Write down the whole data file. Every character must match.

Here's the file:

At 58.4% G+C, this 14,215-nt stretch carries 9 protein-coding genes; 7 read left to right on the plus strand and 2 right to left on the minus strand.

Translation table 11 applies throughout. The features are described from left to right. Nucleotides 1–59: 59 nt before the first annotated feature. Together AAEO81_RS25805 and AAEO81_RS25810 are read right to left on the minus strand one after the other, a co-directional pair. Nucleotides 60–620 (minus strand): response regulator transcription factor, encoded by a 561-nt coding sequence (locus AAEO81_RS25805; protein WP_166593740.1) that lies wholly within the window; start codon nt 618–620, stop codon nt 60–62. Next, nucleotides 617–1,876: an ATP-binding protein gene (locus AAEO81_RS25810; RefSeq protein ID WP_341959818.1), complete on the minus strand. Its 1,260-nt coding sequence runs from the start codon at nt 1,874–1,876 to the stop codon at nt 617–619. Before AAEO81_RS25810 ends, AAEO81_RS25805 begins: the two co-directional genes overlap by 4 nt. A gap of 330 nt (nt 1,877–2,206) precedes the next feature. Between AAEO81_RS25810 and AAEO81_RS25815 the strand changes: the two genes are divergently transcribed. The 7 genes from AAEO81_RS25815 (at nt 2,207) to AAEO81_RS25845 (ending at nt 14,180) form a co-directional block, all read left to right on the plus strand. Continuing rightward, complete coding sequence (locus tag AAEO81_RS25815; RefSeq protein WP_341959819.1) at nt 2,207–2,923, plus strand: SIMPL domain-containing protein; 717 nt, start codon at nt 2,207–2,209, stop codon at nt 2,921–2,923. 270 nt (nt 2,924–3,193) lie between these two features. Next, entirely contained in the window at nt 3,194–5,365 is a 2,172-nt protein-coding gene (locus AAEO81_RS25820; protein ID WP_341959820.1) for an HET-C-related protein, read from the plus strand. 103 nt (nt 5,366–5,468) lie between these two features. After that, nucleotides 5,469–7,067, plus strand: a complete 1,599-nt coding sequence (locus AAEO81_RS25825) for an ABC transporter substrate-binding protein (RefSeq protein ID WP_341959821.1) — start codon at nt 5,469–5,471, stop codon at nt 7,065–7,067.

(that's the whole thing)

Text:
At 58.4% G+C, this 14,215-nt stretch carries 9 protein-coding genes; 7 read left to right on the plus strand and 2 right to left on the minus strand.

Translation table 11 applies throughout. The features are described from left to right. Nucleotides 1–59: 59 nt before the first annotated feature. Together AAEO81_RS25805 and AAEO81_RS25810 are read right to left on the minus strand one after the other, a co-directional pair. Nucleotides 60–620 (minus strand): response regulator transcription factor, encoded by a 561-nt coding sequence (locus AAEO81_RS25805; protein WP_166593740.1) that lies wholly within the window; start codon nt 618–620, stop codon nt 60–62. Next, nucleotides 617–1,876: an ATP-binding protein gene (locus AAEO81_RS25810; RefSeq protein ID WP_341959818.1), complete on the minus strand. Its 1,260-nt coding sequence runs from the start codon at nt 1,874–1,876 to the stop codon at nt 617–619. Before AAEO81_RS25810 ends, AAEO81_RS25805 begins: the two co-directional genes overlap by 4 nt. A gap of 330 nt (nt 1,877–2,206) precedes the next feature. Between AAEO81_RS25810 and AAEO81_RS25815 the strand changes: the two genes are divergently transcribed. The 7 genes from AAEO81_RS25815 (at nt 2,207) to AAEO81_RS25845 (ending at nt 14,180) form a co-directional block, all read left to right on the plus strand. Continuing rightward, complete coding sequence (locus tag AAEO81_RS25815; RefSeq protein WP_341959819.1) at nt 2,207–2,923, plus strand: SIMPL domain-containing protein; 717 nt, start codon at nt 2,207–2,209, stop codon at nt 2,921–2,923. 270 nt (nt 2,924–3,193) lie between these two features. Next, entirely contained in the window at nt 3,194–5,365 is a 2,172-nt protein-coding gene (locus AAEO81_RS25820; protein ID WP_341959820.1) for an HET-C-related protein, read from the plus strand. 103 nt (nt 5,366–5,468) lie between these two features. After that, nucleotides 5,469–7,067, plus strand: a complete 1,599-nt coding sequence (locus AAEO81_RS25825) for an ABC transporter substrate-binding protein (RefSeq protein ID WP_341959821.1) — start codon at nt 5,469–5,471, stop codon at nt 7,065–7,067.